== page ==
Objective: To determine the clinical consequences of acquiring Pseudomonas aeruginosa infection during early childhood in children with cystic fibrosis (CF).
Design: Prospective, observational cohort study of 56 children with CF identified by newborn screening during 1990-92. Each child underwent an annual bronchial lavage during the first 2 to 3 years of life. Clinical outcome was determined at 7 years of age.
Results: P aeruginosa infection was diagnosed in 24 (43%) cohort subjects. Four children died before 7 years of age, all of whom had been infected with a multi-resistant, mucoid strain of P aeruginosa (P =.04). In survivors, P aeruginosa infection was associated with significantly increased morbidity as measured by lower National Institutes of Health scores, greater variability in lung function, increased time in the hospital, and higher rates of recombinant human deoxyribonuclease therapy (P <.01). In this young CF cohort, best forced expiratory volume in 1 second was an insensitive measure of increased morbidity.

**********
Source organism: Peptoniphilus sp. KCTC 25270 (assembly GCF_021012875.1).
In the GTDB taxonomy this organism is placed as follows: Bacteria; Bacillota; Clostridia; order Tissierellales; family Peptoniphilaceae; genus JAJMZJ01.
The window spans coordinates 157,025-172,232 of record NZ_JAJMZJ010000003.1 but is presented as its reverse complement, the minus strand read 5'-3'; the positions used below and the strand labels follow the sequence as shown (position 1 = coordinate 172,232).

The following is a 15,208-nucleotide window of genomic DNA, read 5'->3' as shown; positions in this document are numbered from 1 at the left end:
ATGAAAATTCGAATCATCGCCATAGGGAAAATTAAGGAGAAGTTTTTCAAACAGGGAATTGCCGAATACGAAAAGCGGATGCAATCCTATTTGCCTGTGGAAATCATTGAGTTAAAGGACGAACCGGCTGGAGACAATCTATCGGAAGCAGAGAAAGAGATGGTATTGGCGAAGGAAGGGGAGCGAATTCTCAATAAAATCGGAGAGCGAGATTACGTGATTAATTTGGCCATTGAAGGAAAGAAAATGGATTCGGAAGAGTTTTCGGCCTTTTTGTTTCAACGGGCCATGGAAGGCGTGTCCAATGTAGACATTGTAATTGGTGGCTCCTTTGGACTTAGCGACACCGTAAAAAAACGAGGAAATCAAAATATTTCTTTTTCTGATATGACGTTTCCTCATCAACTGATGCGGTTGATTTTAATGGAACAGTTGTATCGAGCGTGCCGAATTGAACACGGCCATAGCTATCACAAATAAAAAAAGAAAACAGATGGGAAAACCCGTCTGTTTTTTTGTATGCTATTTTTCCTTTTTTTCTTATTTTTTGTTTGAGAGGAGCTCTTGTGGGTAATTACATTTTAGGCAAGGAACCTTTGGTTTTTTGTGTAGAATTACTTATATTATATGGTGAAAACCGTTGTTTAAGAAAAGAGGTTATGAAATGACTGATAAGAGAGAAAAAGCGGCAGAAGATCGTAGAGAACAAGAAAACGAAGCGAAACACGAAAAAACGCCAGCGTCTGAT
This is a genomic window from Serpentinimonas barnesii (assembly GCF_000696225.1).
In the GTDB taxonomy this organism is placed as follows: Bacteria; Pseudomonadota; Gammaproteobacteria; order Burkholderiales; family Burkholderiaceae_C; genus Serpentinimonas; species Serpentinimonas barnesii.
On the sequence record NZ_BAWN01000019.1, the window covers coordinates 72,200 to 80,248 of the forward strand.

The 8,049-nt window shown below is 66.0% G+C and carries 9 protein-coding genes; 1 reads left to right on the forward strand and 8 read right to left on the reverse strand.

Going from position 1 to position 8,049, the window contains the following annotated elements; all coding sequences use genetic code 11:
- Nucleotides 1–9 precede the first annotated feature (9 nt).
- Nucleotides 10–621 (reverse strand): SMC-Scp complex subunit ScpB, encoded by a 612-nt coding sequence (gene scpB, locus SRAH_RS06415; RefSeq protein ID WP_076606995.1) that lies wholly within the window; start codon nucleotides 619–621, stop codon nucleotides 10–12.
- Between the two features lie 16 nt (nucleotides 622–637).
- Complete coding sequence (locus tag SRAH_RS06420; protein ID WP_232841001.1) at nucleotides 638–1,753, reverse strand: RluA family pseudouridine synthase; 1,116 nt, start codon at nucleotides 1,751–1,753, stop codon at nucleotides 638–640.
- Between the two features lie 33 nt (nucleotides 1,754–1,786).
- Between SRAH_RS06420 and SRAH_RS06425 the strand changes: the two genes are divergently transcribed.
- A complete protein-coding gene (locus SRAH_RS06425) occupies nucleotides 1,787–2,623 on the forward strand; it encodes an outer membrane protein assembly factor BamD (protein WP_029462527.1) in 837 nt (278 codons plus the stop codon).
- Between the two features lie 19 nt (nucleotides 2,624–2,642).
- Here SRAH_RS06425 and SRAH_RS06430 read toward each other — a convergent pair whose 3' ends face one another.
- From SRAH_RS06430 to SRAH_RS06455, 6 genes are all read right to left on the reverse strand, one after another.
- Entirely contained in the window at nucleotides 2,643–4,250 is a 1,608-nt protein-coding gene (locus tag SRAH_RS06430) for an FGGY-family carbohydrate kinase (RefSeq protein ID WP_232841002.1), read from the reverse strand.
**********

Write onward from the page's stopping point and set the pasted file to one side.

Conclusions: Acquisition of P aeruginosa was common by 7 years of age in this CF birth cohort and was associated with increased morbidity and mortality. An improved disease severity score would improve the evaluation and study of early CF lung disease.